After a month, and seeing that I was on my way to a full recovery, my parents took my son to their Colorado home while I healed in the assisted living facility. I was lonely but God provided an old friend. Dora is the wonderful woman who led me to God. We had lost touch but I knew she lived in Phoenix, so I reached out to her.
What a blessing Dora was and still is to me. She took me to her church where we joined a woman’s bible study. Linda Dillow’s book Calm My Anxious Heart met me exactly where I was and convicted me of all my worry. I started to believe that there was a reason for my trial, a purpose.
Determined to make my tragedy a thing of praise and an encouragement for others, I asked God to help me write a book. The answer came in a five day wrting session. It turns out that a ten-chapter bible study referencing the book of Job was something God wanted me to share with other believers. The study is called DIVINE INTERRUPTIONS: OPPORTUNITIES FOR SPIRITUAL GROWTH. Still a work in action, the revision is taking far longer than the initial body of work, I hope to get it published this year.
I had never read a blog in my life. However, I felt God pressing me to set up a personal blog and to write encouraging words for people going through difficult times. I am a bit fearful of technology and hesitated until the pressing got to be too much. Once again God led me to an old friend I had just recently reconnected with on Facebook, another thing I had no interest in and had never visited. She has a job in social networking. Thanks to her advise and coaxing, I set up an account on WordPress called WEEPING INTO DANCING. http://weepingintodancing.com/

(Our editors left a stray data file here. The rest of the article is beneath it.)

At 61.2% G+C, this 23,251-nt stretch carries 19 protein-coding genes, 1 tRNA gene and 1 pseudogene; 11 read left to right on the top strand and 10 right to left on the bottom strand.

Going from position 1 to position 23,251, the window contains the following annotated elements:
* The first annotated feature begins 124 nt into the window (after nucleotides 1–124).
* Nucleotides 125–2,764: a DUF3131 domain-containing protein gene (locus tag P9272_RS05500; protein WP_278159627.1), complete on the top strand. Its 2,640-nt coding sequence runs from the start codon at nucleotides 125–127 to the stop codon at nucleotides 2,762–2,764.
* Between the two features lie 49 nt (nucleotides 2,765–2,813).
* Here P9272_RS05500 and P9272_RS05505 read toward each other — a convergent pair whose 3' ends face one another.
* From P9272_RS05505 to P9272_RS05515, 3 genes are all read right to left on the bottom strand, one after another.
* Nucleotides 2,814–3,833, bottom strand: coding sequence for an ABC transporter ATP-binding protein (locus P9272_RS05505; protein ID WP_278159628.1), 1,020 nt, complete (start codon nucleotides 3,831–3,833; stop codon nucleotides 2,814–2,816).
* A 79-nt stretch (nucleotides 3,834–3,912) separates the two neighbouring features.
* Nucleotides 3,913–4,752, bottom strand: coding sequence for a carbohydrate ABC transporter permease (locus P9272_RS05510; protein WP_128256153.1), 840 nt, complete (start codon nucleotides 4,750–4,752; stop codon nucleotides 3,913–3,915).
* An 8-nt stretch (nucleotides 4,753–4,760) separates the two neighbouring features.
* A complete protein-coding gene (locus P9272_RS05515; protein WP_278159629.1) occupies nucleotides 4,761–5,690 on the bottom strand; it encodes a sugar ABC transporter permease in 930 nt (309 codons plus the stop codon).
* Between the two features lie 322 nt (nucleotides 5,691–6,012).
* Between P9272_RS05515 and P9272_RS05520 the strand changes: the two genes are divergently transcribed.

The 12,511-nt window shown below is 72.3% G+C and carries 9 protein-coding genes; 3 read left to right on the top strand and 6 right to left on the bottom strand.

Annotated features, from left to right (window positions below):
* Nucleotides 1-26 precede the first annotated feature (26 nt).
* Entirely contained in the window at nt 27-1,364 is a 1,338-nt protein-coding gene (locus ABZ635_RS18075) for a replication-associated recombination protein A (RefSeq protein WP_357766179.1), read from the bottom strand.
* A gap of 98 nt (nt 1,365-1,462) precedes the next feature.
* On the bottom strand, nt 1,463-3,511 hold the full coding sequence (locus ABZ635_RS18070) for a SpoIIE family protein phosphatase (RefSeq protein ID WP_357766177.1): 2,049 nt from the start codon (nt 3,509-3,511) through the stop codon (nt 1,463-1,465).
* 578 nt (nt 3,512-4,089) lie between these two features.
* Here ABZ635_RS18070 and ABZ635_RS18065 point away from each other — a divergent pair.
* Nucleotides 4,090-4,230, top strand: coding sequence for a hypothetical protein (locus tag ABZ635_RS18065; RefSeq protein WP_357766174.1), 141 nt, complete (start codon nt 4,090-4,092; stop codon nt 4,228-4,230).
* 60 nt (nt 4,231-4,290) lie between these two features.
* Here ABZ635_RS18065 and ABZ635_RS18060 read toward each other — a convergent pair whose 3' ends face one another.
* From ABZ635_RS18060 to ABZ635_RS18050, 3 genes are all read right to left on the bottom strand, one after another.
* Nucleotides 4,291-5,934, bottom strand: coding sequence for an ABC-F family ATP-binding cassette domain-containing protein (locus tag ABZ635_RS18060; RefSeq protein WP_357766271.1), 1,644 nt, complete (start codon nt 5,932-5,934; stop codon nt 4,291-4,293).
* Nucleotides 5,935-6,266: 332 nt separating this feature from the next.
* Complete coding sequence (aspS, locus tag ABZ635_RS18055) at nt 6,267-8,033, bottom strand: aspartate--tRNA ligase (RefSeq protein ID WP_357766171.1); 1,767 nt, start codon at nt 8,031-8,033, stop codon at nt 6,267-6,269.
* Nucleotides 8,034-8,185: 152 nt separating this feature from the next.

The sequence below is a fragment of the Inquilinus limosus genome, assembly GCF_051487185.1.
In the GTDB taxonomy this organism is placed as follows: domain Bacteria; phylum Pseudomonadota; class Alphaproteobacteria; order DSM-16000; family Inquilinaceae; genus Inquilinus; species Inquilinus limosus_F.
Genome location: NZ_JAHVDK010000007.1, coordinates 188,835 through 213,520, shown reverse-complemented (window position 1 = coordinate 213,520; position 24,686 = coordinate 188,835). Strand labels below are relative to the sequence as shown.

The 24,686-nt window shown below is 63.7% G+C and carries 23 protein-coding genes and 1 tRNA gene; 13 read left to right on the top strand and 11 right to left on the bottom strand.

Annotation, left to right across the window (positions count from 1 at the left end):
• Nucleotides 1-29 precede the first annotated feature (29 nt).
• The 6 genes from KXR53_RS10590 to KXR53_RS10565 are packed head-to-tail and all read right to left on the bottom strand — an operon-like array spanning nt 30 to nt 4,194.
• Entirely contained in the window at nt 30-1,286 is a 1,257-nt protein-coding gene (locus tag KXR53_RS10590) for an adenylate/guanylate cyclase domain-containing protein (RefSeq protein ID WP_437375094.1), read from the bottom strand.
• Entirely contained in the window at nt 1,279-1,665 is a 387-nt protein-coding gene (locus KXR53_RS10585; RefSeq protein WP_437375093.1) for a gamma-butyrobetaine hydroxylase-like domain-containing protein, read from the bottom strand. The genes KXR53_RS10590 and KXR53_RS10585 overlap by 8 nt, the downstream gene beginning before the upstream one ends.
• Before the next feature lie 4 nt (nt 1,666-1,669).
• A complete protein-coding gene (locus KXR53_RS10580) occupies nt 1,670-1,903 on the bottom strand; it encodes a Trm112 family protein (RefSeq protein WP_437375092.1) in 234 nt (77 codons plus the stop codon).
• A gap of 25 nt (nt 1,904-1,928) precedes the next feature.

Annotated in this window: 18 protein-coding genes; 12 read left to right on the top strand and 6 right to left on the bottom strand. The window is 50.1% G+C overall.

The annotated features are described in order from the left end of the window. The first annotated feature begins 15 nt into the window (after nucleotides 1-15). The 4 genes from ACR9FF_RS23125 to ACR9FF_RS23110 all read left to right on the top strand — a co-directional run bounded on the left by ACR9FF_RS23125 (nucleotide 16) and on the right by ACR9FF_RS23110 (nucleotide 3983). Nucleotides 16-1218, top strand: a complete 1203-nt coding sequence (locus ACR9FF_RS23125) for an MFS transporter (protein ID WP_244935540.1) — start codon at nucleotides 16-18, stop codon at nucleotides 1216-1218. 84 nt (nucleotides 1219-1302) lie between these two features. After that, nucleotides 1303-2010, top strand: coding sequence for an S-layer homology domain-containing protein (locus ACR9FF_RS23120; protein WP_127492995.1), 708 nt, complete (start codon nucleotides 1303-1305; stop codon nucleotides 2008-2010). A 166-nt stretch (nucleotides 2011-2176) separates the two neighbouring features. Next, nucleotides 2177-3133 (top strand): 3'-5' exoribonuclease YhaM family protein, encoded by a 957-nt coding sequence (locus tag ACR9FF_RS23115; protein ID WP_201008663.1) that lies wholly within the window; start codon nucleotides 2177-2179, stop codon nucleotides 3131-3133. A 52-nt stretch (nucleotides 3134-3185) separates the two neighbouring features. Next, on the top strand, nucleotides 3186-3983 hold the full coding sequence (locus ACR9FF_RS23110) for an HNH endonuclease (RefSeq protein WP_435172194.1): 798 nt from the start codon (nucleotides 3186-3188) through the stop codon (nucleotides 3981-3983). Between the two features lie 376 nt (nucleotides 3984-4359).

Oh, how God will bless us when we are obedient to His leading and call!! In less than four months I have had 10,000 hits and over 180 people who follow my blog daily. God provides an endless supply of encouragements to write about and I am feeling so blessed. He is using me to encourage and help others.
Never in all time would I have imagined a new career in writing. I thought I would go back to teaching but that door has been closed tight. Writing on the other hand has been a big open door. On a whim, I decided to join a freelance writing site. Within four days I was hired by a Christian Evangelist to write some articles for him. He even suggested I write a blog for his new Christian Magazine. What a surprise! Within two weeks I got another freelance assignment writing Letters From God.
Where God is leading me is still uncertain but I know the path will be wonderful. I can now say that I am thankful for a brain tumor that nearly killed me and has changed my entire life. I am excited to see how God uses me in the future. If my role model, Corrie ten Boom, was used in her fifties and beyond, why can’t I be used at the half-century mark as well? Maybe it took fifty years of trials to prepare me for what lies ahead.
To God be the glory forever and ever. This is the end of my story….. for now. I know I will have many more chapters to add in the future.